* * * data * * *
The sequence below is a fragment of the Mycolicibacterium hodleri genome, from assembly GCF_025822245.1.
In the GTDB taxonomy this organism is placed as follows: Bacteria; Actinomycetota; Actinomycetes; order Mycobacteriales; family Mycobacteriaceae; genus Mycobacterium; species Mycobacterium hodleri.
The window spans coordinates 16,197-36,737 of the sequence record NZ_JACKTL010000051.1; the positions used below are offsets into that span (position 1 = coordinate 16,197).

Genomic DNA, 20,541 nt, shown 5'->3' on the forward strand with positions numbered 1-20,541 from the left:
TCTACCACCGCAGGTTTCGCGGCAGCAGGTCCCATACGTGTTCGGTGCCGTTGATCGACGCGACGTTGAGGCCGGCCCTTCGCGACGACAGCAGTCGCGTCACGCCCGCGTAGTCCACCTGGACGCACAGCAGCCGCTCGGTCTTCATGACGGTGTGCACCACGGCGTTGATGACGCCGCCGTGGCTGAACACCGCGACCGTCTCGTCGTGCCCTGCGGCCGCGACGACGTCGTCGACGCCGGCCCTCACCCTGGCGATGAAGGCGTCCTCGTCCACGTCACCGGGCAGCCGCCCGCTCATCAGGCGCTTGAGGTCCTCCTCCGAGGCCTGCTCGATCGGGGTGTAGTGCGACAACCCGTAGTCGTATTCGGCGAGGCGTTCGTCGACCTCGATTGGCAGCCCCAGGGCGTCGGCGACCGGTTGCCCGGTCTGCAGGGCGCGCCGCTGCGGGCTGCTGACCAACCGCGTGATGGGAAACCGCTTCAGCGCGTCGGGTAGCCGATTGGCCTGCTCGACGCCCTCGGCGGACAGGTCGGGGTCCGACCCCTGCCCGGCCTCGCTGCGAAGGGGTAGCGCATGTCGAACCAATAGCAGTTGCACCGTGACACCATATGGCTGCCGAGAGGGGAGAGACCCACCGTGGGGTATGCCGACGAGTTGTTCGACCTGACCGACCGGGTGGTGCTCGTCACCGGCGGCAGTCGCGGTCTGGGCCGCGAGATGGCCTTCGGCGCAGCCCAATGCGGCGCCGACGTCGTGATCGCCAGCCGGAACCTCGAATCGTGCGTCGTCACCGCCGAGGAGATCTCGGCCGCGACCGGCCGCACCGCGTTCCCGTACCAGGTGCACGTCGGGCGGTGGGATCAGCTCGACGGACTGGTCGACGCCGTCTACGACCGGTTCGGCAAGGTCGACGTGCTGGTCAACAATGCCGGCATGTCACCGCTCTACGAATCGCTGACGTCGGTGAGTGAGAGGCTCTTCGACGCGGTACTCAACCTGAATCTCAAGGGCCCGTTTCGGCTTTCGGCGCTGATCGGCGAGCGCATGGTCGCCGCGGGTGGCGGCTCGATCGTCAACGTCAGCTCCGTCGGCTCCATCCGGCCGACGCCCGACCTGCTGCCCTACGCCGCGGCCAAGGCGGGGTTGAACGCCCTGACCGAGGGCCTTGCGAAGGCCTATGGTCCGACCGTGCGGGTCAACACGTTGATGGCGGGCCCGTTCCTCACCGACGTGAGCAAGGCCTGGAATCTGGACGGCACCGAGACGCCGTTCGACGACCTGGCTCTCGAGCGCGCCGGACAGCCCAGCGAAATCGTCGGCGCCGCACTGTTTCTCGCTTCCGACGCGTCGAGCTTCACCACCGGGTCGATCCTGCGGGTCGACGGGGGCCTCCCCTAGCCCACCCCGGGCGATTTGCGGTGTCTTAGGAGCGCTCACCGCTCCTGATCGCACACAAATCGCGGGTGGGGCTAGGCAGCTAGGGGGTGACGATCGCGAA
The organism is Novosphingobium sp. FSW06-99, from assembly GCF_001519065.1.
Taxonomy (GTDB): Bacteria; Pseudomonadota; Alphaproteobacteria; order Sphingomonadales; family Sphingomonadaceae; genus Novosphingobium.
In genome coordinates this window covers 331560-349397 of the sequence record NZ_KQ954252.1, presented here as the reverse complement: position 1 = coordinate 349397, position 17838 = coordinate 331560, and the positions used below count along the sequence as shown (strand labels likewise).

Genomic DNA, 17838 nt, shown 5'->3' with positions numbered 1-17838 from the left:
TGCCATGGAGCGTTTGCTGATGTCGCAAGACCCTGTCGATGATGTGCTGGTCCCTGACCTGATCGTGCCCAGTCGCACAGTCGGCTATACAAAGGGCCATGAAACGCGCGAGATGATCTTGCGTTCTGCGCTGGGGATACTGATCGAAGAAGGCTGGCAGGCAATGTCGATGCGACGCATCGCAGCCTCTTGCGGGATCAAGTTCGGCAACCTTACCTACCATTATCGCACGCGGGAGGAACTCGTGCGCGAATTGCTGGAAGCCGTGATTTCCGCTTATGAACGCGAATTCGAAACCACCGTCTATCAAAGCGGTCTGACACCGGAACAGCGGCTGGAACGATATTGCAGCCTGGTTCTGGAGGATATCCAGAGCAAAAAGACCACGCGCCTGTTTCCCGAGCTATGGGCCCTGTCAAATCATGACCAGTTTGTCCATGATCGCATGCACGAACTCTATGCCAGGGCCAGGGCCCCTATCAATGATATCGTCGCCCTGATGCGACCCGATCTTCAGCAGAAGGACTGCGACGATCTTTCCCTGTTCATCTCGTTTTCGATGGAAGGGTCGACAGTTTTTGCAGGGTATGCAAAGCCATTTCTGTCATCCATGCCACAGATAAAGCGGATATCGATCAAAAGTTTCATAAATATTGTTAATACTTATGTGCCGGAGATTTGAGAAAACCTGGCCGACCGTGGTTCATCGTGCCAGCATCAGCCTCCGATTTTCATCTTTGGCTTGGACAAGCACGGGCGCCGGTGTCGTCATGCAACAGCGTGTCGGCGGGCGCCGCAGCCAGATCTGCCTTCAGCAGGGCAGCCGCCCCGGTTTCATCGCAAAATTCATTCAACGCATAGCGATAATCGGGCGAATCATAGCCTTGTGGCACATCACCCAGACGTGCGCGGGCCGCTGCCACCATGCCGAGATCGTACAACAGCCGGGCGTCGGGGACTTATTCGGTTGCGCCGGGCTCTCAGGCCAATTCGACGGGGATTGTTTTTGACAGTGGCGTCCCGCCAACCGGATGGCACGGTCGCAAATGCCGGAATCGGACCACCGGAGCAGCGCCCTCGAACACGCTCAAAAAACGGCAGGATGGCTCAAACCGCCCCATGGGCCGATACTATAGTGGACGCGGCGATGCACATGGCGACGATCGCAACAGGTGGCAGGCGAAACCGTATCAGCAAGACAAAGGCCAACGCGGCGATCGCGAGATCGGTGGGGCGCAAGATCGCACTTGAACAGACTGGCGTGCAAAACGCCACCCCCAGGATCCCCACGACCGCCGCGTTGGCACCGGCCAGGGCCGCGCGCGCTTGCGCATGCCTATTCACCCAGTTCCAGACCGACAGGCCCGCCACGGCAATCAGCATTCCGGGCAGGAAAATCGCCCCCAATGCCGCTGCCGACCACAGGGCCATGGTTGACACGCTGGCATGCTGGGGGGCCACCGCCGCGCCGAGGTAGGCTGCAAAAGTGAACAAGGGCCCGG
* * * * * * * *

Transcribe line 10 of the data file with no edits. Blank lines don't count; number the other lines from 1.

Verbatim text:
TGCCATGGAGCGTTTGCTGATGTCGCAAGACCCTGTCGATGATGTGCTGGTCCCTGACCTGATCGTGCCCAGTCGCACAGTCGGCTATACAAAGGGCCATGAAACGCGCGAGATGATCTTGCGTTCTGCGCTGGGGATACTGATCGAAGAAGGCTGGCAGGCAATGTCGATGCGACGCATCGCAGCCTCTTGCGGGATCAAGTTCGGCAACCTTACCTACCATTATCGCACGCGGGAGGAACTCGTGCGCGAATTGCTGGAAGCCGTGATTTCCGCTTATGAACGCGAATTCGAAACCACCGTCTATCAAAGCGGTCTGACACCGGAACAGCGGCTGGAACGATATTGCAGCCTGGTTCTGGAGGATATCCAGAGCAAAAAGACCACGCGCCTGTTTCCCGAGCTATGGGCCCTGTCAAATCATGACCAGTTTGTCCATGATCGCATGCACGAACTCTATGCCAGGGCCAGGGCCCCTATCAATGATATCGTCGCCCTGATGCGACCCGATCTTCAGCAGAAGGACTGCGACGATCTTTCCCTGTTCATCTCGTTTTCGATGGAAGGGTCGACAGTTTTTGCAGGGTATGCAAAGCCATTTCTGTCATCCATGCCACAGATAAAGCGGATATCGATCAAAAGTTTCATAAATATTGTTAATACTTATGTGCCGGAGATTTGAGAAAACCTGGCCGACCGTGGTTCATCGTGCCAGCATCAGCCTCCGATTTTCATCTTTGGCTTGGACAAGCACGGGCGCCGGTGTCGTCATGCAACAGCGTGTCGGCGGGCGCCGCAGCCAGATCTGCCTTCAGCAGGGCAGCCGCCCCGGTTTCATCGCAAAATTCATTCAACGCATAGCGATAATCGGGCGAATCATAGCCTTGTGGCACATCACCCAGACGTGCGCGGGCCGCTGCCACCATGCCGAGATCGTACAACAGCCGGGCGTCGGGGACTTATTCGGTTGCGCCGGGCTCTCAGGCCAATTCGACGGGGATTGTTTTTGACAGTGGCGTCCCGCCAACCGGATGGCACGGTCGCAAATGCCGGAATCGGACCACCGGAGCAGCGCCCTCGAACACGCTCAAAAAACGGCAGGATGGCTCAAACCGCCCCATGGGCCGATACTATAGTGGACGCGGCGATGCACATGGCGACGATCGCAACAGGTGGCAGGCGAAACCGTATCAGCAAGACAAAGGCCAACGCGGCGATCGCGAGATCGGTGGGGCGCAAGATCGCACTTGAACAGACTGGCGTGCAAAACGCCACCCCCAGGATCCCCACGACCGCCGCGTTGGCACCGGCCAGGGCCGCGCGCGCTTGCGCATGCCTATTCACCCAGTTCCAGACCGACAGGCCCGCCACGGCAATCAGCATTCCGGGCAGGAAAATCGCCCCCAATGCCGCTGCCGACCACAGGGCCATGGTTGACACGCTGGCATGCTGGGGGGCCACCGCCGCGCCGAGGTAGGCTGCAAAAGTGAACAAGGGCCCGG